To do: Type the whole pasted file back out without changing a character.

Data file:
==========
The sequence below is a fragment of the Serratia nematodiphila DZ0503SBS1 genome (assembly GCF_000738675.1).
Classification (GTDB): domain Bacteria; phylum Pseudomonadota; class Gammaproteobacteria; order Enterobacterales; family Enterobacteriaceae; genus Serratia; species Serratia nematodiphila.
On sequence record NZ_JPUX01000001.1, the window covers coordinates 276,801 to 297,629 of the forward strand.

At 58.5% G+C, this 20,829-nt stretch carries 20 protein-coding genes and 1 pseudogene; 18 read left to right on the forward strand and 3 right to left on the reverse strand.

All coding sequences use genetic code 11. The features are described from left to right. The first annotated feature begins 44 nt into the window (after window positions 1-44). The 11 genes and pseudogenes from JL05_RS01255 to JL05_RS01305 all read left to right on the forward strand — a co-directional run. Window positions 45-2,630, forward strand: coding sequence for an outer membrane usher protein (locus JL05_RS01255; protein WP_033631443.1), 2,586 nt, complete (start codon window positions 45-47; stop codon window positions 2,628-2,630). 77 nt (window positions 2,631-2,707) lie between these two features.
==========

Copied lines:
The sequence below is a fragment of the Serratia nematodiphila DZ0503SBS1 genome (assembly GCF_000738675.1).
Classification (GTDB): domain Bacteria; phylum Pseudomonadota; class Gammaproteobacteria; order Enterobacterales; family Enterobacteriaceae; genus Serratia; species Serratia nematodiphila.
On sequence record NZ_JPUX01000001.1, the window covers coordinates 276,801 to 297,629 of the forward strand.

At 58.5% G+C, this 20,829-nt stretch carries 20 protein-coding genes and 1 pseudogene; 18 read left to right on the forward strand and 3 right to left on the reverse strand.

All coding sequences use genetic code 11. The features are described from left to right. The first annotated feature begins 44 nt into the window (after window positions 1-44). The 11 genes and pseudogenes from JL05_RS01255 to JL05_RS01305 all read left to right on the forward strand — a co-directional run. Window positions 45-2,630, forward strand: coding sequence for an outer membrane usher protein (locus JL05_RS01255; protein WP_033631443.1), 2,586 nt, complete (start codon window positions 45-47; stop codon window positions 2,628-2,630). 77 nt (window positions 2,631-2,707) lie between these two features.